Significantly, the institutions charged with investigating violations of the law also have substantial resources, expertise and personnel to undertake these activities: the F.B.I. in the United States has approximately 35,000 employees, and India and China each has more than 1.5 million people in their respective police forces.
In contrast, ICANN has total staff of slightly more than 300 people, and only about two-dozen involved in contractual compliance. ICANN has no contractual relationship with registrants or website operators and no investigatory or subpoena power over them. Neither ICANN nor registrars have any ability to edit or remove content from websites. It is simply unrealistic to place the worldwide burden of policing illegal content on websites on ICANN.
Are Some Illegal Activities Different Than Others?
In blogs I will publish in the coming weeks, I intend to address whether the nature of certain illegal activities makes them different from those cited above. Some in the ICANN community contend that a distinction should be made where laws are not directed purely at regulating content per se, but at other illegal activities that are engaged in by a website operator. Some in the community advocate that illegal activities that pose a substantial and imminent threat to safety, health or human life be treated differently than other classes of illegal activities. Others in the community assert that there are areas of the law relating to illegal activity on websites that are sufficiently uniform throughout the world that they should be treated differently, for example, where the law in virtually every country recognizes the activity in question to be illegal and there is international consensus reflected in multinational treaties. In practice, many in the Internet community treat certain illegal activities such as child pornography or human trafficking in a class by themselves.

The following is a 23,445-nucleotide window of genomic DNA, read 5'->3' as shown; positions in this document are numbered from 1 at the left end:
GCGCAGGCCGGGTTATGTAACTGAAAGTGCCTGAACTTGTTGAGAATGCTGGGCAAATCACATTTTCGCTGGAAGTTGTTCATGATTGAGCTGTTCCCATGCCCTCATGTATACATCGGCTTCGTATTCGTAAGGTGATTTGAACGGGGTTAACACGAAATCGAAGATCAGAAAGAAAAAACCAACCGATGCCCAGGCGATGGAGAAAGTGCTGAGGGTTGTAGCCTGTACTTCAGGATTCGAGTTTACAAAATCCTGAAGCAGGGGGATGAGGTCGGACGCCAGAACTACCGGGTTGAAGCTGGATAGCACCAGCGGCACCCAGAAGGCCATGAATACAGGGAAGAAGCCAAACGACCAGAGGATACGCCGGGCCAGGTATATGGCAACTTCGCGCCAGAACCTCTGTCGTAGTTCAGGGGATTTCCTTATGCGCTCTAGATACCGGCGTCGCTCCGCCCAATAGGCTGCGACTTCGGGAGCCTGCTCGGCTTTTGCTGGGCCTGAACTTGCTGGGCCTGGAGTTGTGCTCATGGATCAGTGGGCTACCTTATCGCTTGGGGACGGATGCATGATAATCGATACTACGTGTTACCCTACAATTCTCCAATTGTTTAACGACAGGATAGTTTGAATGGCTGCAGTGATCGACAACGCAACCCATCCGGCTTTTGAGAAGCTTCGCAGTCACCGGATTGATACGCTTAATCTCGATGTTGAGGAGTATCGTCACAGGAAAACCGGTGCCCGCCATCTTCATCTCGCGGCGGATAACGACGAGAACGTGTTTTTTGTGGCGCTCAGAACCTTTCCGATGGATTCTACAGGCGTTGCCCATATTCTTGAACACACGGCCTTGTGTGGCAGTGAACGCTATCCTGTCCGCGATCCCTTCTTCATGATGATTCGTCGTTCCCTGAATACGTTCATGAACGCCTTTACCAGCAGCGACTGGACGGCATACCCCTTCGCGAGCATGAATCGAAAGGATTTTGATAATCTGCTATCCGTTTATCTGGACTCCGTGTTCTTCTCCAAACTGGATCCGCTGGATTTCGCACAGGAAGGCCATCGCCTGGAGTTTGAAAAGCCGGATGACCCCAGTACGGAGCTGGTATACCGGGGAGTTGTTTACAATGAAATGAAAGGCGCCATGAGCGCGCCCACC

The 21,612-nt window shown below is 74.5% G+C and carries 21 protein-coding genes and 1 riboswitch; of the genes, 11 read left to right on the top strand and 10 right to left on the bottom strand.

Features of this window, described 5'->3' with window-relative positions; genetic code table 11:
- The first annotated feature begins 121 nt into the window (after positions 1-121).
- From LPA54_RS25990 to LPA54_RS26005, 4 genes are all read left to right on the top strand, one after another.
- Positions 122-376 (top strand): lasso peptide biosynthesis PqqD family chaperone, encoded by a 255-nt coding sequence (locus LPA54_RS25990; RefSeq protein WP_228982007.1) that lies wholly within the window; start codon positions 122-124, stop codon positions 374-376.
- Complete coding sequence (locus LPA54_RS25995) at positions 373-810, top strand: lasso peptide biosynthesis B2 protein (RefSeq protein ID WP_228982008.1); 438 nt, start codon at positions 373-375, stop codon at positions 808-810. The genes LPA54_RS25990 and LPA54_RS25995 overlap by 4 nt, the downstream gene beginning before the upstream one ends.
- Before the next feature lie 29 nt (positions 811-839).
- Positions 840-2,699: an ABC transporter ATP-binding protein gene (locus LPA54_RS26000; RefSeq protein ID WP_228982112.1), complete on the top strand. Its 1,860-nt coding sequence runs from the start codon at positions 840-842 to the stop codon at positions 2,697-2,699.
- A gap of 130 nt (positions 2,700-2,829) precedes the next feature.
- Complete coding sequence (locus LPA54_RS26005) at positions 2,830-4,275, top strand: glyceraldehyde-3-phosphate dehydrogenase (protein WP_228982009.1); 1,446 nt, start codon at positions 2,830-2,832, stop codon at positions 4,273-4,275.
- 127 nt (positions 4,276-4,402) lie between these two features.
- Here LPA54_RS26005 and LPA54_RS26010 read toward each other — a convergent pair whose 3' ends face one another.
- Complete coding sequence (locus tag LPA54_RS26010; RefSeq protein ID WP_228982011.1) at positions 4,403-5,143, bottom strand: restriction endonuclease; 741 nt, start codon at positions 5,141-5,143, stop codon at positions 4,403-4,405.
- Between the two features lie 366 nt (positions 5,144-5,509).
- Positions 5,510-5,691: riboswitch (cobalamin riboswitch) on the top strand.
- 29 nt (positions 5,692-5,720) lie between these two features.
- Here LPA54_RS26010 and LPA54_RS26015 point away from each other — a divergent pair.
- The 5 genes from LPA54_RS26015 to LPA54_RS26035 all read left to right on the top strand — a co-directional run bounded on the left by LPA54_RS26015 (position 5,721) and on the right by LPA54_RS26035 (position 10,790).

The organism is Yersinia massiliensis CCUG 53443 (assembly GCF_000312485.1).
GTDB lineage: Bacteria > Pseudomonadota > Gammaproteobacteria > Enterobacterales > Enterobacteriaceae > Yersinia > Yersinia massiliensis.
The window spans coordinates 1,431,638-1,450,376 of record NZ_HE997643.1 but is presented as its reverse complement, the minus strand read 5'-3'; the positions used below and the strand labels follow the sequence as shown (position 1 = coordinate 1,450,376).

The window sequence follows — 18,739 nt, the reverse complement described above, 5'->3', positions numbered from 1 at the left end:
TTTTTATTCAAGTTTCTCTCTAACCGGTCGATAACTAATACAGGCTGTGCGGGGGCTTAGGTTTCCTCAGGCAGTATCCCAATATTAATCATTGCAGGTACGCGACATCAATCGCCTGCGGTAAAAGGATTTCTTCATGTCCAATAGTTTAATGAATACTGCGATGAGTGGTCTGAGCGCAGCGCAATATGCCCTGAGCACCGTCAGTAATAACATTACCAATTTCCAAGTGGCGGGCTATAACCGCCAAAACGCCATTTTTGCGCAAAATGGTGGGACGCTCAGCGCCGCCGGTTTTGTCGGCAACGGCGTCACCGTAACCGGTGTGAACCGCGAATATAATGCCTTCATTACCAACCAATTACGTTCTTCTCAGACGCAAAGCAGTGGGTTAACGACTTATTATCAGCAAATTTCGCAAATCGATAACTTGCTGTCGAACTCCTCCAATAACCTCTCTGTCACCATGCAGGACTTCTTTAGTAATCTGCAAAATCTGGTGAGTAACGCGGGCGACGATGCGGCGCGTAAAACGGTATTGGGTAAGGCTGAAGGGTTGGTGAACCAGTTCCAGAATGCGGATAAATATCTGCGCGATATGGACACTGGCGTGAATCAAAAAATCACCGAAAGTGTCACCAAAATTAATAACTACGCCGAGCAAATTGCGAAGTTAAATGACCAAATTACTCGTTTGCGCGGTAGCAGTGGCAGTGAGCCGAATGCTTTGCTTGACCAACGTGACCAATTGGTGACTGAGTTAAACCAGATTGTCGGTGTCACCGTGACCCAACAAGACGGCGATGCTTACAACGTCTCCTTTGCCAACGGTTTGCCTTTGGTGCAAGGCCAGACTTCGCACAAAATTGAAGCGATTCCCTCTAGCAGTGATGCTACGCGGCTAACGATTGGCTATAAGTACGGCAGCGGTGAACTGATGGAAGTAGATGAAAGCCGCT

I hope this blog has helped to clarify why ICANN is not and cannot be a content regulator. My goal is for this and future postings to be catalysts for ongoing discussion among the ICANN multistakeholder community, and I welcome all of your thoughts. ICANN's contractual compliance department will be conducting a number of sessions at ICANN 53 in Buenos Aires. I encourage you to attend, and please reach out to me at one of these sessions, in the hallway, or after ICANN 53 if you would like to discuss any of these issues.